If your family enjoys outdoor challenges, the 52 Hike Challenge has come out with a new kid-centered challenge. For this challenge, there is a list of 52 outdoor activities to complete within one year. You can swap out activities that may not be age-appropriate or difficult for your family to accomplish at this time. This challenge is FREE, but you can purchase additional fun stuff such as the 52 Hike Challenge Kids Activity Book Digital Download (which is loaded with fun outdoor activities for $7), patches, and more. 

Geocaching or Letterboxing Challenges

Who doesn’t love a good treasure hunt? Both Geocaching and Letterboxing require you to follow GPS coordinates or a list of clues that lead you to a box hidden on a trail. Inside the box, you will find a wide variety of things from tiny trinkets, a stamp to put on your personal “passport,” postcards, etc. Not only are kiddos getting valuable time outside, but they also learn valuable navigational skills (and direction-following for our younger hikers). You can learn more here: Geocaching: A Search for Treasure on the Trail. 

State and Local Parks Programs

Many state and local parks offer fun activities for kids, from letterboxing to scavenger hunts, to activity sheets. You may even discover a park challenge you can complete with your kiddos. The best way to find these activities is to search online or consult your local Hike it Baby community to learn more.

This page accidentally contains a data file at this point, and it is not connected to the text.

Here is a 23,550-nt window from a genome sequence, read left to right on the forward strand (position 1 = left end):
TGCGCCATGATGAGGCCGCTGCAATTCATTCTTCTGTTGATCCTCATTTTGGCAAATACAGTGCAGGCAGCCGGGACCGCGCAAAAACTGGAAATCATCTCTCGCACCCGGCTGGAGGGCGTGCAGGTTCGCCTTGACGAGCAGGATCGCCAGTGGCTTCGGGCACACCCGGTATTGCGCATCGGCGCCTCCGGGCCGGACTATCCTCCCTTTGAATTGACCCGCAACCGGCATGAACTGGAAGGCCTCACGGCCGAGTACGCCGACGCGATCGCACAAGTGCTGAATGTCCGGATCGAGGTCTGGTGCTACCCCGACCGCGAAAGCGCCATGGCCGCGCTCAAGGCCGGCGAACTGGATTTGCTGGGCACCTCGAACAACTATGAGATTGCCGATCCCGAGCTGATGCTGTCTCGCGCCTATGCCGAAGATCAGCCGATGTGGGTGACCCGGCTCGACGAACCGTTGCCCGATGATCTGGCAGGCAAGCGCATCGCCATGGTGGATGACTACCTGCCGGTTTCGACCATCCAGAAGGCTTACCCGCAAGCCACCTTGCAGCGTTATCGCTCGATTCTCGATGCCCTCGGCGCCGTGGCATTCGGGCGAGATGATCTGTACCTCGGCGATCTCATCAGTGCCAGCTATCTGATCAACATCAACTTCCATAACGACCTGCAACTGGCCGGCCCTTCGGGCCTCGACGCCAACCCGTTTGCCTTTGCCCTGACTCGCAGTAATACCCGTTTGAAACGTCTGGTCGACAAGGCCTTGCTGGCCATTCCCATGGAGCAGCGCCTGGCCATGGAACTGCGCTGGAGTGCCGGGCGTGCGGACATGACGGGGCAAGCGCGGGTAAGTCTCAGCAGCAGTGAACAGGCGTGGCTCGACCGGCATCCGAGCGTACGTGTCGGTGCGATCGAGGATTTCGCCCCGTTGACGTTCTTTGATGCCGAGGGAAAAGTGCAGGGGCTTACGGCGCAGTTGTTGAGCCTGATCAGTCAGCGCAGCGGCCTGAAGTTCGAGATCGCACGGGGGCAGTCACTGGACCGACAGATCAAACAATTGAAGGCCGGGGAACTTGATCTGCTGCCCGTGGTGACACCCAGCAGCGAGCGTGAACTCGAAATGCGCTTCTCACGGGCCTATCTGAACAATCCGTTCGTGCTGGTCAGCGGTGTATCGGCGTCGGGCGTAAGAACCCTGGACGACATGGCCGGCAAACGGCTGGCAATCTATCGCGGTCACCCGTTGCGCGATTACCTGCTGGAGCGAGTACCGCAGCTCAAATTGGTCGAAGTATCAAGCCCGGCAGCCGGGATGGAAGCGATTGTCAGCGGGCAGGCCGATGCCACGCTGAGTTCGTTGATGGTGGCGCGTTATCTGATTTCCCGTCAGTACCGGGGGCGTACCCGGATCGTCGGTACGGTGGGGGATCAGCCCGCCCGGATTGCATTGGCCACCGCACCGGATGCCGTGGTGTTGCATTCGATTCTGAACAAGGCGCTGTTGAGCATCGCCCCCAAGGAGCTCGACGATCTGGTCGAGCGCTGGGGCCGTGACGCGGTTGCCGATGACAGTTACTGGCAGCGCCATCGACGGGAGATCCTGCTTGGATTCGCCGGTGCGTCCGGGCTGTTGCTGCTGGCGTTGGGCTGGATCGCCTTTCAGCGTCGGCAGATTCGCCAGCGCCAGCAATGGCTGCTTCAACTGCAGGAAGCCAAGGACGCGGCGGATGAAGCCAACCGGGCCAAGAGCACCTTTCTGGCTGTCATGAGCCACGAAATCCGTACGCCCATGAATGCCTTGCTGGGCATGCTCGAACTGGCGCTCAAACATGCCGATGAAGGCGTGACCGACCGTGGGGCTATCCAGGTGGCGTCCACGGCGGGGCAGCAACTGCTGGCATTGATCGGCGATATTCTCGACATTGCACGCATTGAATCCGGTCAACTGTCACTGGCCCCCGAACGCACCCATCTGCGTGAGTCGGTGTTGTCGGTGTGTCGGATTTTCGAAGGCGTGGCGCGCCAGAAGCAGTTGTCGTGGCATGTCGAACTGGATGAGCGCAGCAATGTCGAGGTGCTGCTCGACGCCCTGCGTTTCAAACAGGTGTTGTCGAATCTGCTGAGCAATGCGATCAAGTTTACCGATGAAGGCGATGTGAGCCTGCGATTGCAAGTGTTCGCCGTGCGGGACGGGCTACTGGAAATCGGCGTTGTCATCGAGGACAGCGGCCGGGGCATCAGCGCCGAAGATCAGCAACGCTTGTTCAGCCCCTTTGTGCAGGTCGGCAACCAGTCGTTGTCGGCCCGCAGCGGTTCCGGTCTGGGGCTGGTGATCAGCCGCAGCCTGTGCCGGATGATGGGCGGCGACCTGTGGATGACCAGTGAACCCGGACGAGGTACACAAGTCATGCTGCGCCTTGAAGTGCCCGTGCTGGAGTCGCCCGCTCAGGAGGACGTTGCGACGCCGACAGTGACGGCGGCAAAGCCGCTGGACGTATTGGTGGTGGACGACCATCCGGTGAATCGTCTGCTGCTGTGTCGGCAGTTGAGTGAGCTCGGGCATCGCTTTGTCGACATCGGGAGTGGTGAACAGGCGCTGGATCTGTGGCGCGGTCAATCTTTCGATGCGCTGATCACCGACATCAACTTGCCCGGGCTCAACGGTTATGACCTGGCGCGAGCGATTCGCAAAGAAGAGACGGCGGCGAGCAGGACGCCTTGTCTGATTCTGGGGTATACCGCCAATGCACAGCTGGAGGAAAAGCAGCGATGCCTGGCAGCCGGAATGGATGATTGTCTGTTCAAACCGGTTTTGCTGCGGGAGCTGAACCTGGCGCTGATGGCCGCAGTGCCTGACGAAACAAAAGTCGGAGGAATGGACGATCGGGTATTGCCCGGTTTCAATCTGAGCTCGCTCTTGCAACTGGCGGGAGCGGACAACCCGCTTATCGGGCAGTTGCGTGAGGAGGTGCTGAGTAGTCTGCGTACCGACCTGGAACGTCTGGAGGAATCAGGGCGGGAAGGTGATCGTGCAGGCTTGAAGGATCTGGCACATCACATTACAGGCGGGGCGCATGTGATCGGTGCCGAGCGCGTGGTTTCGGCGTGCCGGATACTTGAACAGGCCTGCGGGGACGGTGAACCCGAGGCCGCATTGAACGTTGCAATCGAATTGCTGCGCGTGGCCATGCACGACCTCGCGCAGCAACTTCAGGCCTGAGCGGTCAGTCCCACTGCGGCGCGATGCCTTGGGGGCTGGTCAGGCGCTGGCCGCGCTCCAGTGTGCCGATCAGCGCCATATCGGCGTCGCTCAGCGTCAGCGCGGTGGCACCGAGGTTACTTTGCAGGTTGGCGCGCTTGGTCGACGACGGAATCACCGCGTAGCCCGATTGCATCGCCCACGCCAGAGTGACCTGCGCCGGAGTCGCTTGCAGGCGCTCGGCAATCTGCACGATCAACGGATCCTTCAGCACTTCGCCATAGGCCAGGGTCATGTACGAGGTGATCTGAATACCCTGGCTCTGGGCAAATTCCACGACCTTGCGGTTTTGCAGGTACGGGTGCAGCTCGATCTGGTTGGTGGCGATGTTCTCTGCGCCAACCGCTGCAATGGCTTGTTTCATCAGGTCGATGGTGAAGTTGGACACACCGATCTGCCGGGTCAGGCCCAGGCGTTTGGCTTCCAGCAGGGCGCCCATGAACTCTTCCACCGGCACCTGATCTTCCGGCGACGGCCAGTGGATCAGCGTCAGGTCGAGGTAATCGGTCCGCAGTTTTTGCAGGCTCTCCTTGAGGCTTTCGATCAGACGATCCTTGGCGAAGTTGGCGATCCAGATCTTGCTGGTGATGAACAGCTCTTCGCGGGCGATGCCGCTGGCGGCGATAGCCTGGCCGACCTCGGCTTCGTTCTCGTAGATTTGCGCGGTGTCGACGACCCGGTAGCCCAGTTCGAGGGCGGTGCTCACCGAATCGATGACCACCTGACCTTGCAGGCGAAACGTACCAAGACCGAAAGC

Your Local Library

Last, but definitely not least, check out your local library for surprising resources. Many libraries offer museum, state, zoo, and other passes that you can check out. When they are able, many libraries also offer fun programs, workshops, and guest speakers to help you learn about your local environment and wildlife. 

Child using nature for math activity.

Helpful Articles

Check out these articles for more resources and fun ideas for utilizing nature in your child’s education:

Hike it Baby works to be the most effective hub of tools, information, and community inspiring all families with babies and young children to get outside and connect with nature. Learn more about Hike it Baby’s mission and how you can get involved.
Photos courtesy of Deanna Curry and Katie Fox.


Hike it Baby is a 501(c)(3) non-profit organization dedicated to getting families outdoors and on trails across the U.S. and internationally, supporting, educating and inspiring families through their more than 300 communities across North America. Since its grassroots inception in 2013 in Portland, Oregon, Hike it Baby is now a growing community of 270,000 families and 500 volunteer branch ambassadors hosting more than 1,600 hikes per month. More information, as well as daily hike schedules, can be found at HikeitBaby.com, Facebook, YouTube, Pinterest, and Instagram.

Editors Note:
We hope you enjoyed reading this article from Hike it Baby. We’re working hard to provide our community with content and resources that inform, inspire, and entertain you.
But content is not free. It’s built on the hard work and dedication of writers, editors, and volunteers. We make an investment in developing premium content to make it easier for families with young children to connect with nature and each other. We do not ask this lightly, but if you can, please make a contribution and help us extend our reach.